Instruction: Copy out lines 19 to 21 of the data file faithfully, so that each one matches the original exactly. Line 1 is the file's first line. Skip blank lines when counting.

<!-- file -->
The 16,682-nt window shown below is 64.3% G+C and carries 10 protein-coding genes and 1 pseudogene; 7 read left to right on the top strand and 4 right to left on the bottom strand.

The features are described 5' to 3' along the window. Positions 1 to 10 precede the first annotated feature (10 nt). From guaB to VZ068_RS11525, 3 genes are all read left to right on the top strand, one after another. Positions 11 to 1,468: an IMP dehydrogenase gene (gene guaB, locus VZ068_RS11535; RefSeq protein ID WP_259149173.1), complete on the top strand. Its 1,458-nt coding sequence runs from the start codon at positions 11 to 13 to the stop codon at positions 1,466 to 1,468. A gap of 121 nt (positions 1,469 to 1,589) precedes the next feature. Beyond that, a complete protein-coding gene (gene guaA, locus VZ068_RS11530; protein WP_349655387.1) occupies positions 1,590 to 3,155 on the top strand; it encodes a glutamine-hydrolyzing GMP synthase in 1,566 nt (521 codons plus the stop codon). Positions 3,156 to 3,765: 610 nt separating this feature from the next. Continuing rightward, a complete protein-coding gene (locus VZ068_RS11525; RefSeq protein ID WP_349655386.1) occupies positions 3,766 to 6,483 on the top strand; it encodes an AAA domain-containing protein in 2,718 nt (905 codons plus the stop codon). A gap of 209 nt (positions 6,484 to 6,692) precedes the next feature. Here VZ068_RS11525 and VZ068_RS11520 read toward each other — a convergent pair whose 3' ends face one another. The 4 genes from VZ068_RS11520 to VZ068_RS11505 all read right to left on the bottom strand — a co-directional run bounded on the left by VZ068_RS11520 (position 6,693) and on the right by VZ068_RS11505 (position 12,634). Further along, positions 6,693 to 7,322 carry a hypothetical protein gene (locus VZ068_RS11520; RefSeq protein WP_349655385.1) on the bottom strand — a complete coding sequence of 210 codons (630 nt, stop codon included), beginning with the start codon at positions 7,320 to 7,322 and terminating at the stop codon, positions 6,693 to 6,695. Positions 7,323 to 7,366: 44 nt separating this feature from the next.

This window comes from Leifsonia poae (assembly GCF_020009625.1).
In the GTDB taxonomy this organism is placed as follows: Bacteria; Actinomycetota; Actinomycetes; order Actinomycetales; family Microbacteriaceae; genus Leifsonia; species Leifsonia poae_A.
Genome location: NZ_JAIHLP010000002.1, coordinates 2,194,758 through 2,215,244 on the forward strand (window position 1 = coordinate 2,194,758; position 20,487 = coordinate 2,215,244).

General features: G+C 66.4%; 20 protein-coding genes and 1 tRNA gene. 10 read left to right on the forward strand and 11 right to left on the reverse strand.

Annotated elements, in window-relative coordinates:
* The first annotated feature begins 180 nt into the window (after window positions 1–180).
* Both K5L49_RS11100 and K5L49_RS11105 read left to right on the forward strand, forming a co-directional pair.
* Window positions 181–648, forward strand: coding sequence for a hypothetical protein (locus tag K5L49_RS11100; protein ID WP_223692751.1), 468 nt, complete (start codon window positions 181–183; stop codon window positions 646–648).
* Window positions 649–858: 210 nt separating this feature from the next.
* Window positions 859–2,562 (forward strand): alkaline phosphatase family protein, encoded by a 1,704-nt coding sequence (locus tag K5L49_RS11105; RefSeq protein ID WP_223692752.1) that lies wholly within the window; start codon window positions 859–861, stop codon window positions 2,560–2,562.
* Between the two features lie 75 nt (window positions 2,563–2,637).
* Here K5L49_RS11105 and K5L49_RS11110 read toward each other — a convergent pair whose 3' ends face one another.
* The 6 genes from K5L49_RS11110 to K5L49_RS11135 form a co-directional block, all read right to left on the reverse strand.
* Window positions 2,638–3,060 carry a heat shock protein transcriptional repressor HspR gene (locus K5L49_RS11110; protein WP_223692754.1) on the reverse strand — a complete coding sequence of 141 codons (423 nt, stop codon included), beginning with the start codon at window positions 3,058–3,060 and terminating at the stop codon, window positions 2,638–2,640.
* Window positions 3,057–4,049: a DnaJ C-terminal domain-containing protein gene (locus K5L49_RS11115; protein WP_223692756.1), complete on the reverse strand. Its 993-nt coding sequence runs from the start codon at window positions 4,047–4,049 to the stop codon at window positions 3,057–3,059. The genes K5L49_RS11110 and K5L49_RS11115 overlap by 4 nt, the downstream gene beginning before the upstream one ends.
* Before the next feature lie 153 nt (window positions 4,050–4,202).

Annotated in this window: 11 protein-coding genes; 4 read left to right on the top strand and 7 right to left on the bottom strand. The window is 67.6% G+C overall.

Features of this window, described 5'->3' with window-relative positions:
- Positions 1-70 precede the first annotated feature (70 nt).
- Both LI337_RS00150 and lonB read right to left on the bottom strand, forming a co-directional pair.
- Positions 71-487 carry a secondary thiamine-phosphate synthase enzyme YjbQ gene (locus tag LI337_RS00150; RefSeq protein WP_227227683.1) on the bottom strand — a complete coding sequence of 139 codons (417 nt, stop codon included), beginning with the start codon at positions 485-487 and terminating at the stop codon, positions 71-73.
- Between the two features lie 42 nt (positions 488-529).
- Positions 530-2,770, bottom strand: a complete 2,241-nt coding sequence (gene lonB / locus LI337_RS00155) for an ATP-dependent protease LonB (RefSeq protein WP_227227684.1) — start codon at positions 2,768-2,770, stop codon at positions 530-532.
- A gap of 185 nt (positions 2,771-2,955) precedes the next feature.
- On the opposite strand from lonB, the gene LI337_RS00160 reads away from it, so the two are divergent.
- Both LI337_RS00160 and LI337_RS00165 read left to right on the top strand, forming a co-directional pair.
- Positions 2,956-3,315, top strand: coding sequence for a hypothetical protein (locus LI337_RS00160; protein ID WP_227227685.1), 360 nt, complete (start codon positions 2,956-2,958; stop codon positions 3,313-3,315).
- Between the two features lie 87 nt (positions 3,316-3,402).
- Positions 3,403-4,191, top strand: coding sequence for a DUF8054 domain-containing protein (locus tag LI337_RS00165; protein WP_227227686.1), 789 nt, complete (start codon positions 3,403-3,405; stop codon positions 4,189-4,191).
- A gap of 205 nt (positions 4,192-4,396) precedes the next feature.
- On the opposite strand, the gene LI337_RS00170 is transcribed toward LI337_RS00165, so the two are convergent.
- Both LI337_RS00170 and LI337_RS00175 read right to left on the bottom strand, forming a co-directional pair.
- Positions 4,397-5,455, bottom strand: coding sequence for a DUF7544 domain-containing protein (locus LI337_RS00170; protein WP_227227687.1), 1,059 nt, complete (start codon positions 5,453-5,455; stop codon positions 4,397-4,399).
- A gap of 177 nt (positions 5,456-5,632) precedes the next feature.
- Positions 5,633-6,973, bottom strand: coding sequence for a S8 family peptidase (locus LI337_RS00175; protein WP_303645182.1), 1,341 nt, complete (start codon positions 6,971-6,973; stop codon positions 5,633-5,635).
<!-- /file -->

Annotated in this window: 11 protein-coding genes; 4 read left to right on the top strand and 7 right to left on the bottom strand. The window is 67.6% G+C overall.

Features of this window, described 5'->3' with window-relative positions:
- Positions 1-70 precede the first annotated feature (70 nt).